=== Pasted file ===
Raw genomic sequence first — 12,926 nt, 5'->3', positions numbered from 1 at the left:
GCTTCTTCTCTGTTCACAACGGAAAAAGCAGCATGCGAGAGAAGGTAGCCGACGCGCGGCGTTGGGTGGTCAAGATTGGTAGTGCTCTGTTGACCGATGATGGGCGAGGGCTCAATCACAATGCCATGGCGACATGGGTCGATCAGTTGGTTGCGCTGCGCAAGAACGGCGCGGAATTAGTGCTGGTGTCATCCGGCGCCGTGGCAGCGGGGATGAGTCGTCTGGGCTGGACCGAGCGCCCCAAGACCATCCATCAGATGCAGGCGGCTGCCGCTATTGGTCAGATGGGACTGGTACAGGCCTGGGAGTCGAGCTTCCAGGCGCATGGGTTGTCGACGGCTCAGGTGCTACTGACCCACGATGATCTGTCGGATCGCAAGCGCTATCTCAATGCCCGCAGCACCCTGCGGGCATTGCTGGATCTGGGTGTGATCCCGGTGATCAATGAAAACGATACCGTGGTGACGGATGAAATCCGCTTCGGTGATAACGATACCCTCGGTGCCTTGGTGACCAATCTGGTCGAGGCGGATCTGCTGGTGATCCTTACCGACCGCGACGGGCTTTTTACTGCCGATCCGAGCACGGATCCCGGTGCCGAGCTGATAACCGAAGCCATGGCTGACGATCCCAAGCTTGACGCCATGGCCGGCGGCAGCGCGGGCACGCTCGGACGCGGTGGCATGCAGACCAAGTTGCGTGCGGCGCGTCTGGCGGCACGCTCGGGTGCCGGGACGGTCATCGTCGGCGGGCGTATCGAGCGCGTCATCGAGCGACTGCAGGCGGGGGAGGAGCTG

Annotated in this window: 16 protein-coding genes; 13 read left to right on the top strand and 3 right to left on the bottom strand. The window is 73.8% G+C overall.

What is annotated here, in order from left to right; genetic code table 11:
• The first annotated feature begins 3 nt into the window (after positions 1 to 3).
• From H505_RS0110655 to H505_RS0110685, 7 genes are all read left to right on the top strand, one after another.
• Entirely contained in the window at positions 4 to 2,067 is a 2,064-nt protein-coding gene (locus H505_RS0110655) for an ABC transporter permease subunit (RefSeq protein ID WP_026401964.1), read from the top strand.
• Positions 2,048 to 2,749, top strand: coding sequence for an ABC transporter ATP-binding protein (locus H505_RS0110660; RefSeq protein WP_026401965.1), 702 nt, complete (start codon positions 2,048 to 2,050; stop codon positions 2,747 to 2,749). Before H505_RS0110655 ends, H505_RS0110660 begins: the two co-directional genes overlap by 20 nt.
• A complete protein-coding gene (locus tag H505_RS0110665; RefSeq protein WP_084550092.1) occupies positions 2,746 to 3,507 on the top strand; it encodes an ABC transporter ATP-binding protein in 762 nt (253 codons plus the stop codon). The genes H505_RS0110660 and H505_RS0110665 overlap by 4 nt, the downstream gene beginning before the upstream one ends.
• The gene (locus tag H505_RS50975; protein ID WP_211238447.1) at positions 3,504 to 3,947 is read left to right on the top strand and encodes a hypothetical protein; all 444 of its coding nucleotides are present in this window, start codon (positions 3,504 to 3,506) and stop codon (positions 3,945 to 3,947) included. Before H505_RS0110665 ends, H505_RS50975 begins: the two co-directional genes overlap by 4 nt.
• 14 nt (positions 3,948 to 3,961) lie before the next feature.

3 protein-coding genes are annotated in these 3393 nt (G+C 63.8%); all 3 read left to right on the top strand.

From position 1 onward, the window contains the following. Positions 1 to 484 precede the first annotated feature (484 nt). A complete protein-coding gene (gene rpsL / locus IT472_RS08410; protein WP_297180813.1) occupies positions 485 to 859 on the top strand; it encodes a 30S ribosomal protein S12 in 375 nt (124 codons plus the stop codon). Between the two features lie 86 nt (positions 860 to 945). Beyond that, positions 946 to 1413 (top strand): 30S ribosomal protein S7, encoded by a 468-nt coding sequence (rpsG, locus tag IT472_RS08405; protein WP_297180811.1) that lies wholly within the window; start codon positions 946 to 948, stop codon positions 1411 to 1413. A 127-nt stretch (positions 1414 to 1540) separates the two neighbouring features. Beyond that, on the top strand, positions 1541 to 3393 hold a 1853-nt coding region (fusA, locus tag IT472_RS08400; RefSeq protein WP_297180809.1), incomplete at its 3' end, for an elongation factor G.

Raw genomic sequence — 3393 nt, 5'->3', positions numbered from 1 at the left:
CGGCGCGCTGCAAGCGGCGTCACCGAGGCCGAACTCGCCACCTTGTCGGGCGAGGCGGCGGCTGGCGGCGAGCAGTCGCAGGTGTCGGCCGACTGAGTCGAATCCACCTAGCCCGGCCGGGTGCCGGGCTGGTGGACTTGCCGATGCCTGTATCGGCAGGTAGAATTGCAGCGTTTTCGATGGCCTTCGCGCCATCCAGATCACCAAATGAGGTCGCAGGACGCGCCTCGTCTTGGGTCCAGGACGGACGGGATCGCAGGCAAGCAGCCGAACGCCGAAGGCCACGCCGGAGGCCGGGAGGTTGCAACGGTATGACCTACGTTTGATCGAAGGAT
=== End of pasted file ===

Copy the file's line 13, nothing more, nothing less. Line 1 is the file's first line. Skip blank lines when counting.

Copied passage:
From position 1 onward, the window contains the following. Positions 1 to 484 precede the first annotated feature (484 nt). A complete protein-coding gene (gene rpsL / locus IT472_RS08410; protein WP_297180813.1) occupies positions 485 to 859 on the top strand; it encodes a 30S ribosomal protein S12 in 375 nt (124 codons plus the stop codon). Between the two features lie 86 nt (positions 860 to 945). Beyond that, positions 946 to 1413 (top strand): 30S ribosomal protein S7, encoded by a 468-nt coding sequence (rpsG, locus tag IT472_RS08405; protein WP_297180811.1) that lies wholly within the window; start codon positions 946 to 948, stop codon positions 1411 to 1413. A 127-nt stretch (positions 1414 to 1540) separates the two neighbouring features. Beyond that, on the top strand, positions 1541 to 3393 hold a 1853-nt coding region (fusA, locus tag IT472_RS08400; RefSeq protein WP_297180809.1), incomplete at its 3' end, for an elongation factor G.